Can I get insurance if my license is suspended? Can someone else insure my car if I can't?
You might be able get insurance, depending upon the length of your suspension and the insurance company’s guidelines.
Some car insurance companies allow you to start a policy with a suspended license, but require that you are able to obtain a valid license within a short period of time – typically in 30 to 45 days after the inception of the policy.
If you have a long driver’s license suspension to wait out and thus are unable to get a valid license in required time, it will likely be difficult to obtain or keep insurance.
To have someone else drive your vehicle during the suspension, there are a couple of options. One is for you to insure the vehicle, list another driver as the primary driver, and exclude yourself from the policy (meaning you cannot drive the car).
The other option is find an insurer that will allow a driver who doesn’t own your car (doesn’t have insurable interest in it) to put insurance on it. With this policy, you will need to be listed as the owner who gives the person permission to insure your car.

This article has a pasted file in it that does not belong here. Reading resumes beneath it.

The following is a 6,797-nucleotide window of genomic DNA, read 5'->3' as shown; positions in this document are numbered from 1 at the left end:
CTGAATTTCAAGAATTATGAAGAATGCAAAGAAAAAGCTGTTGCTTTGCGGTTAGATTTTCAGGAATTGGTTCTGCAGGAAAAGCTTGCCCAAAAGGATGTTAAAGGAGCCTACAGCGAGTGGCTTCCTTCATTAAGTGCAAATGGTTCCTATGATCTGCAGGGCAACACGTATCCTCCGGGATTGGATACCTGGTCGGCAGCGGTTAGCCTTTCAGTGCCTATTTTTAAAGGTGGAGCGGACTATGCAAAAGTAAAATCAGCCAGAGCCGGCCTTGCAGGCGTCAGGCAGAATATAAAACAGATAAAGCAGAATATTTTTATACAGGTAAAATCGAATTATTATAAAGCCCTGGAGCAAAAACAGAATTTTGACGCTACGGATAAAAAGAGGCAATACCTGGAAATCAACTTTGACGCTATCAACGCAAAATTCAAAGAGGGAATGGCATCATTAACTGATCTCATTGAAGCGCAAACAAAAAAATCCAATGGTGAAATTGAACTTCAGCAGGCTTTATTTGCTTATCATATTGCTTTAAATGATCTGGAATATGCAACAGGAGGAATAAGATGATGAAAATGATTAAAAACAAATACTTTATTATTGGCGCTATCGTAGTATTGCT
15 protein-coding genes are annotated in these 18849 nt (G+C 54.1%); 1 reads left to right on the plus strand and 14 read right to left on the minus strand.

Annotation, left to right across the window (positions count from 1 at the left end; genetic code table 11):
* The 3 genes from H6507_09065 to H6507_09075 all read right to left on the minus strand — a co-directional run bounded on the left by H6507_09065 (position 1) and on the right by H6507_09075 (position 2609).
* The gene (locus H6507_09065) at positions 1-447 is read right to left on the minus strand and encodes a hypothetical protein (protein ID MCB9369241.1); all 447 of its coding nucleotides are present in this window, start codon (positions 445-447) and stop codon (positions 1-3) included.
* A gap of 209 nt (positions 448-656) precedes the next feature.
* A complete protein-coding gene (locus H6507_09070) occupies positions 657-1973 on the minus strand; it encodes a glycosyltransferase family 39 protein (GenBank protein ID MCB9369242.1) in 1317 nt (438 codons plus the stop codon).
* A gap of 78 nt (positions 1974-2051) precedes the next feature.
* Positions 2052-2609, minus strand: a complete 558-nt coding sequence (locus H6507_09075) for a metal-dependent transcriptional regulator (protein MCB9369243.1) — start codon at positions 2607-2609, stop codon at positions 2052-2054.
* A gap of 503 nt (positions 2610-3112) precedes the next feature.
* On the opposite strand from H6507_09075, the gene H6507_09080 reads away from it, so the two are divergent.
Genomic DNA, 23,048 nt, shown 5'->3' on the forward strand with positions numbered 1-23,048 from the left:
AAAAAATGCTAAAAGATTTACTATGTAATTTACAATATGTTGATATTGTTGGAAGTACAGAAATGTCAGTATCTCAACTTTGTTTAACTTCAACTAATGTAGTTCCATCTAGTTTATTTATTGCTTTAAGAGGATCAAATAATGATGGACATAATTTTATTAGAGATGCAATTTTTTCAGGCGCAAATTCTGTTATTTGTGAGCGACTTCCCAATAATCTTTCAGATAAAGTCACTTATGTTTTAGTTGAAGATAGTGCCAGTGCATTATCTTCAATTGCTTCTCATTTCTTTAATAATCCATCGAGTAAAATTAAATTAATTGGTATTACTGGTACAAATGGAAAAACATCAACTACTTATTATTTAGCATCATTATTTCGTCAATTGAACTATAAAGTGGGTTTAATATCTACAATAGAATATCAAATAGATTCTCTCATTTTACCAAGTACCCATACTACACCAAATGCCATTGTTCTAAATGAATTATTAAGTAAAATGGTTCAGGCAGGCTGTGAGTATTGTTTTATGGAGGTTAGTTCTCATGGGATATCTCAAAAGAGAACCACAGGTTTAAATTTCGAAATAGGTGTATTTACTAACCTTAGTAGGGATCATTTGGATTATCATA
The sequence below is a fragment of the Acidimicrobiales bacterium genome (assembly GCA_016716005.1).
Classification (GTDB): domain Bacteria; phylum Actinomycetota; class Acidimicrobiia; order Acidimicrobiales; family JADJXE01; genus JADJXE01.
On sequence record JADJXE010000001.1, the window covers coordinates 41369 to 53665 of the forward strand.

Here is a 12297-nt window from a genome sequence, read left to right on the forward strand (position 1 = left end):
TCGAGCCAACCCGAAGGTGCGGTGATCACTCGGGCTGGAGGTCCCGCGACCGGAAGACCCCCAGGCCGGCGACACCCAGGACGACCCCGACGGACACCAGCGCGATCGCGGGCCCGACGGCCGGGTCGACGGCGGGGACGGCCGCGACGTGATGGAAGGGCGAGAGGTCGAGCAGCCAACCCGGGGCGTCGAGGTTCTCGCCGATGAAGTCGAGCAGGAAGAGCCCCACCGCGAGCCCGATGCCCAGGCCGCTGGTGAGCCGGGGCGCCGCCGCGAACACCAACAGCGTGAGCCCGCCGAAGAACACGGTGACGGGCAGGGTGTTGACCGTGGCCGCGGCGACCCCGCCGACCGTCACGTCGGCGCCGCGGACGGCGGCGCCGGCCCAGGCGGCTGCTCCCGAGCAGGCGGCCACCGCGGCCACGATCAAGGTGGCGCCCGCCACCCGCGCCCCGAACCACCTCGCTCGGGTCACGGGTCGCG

What is the difference between insurance company points and DMV points?
In most states, the Department of Motor Vehicles (DMV) and insurance companies use a point system to keep track of your traffic violations and accidents.
The DMV points hit your record when you receive a ticket for speeding or other illegal maneuvers out on the road. If you accumulate a certain number of points on your DMV record your drivers license may be suspended or revoked. Points vary depending on the severity of the incident. A speeding ticket may only be one point while a DUI conviction could result in six points. Each state has their own system.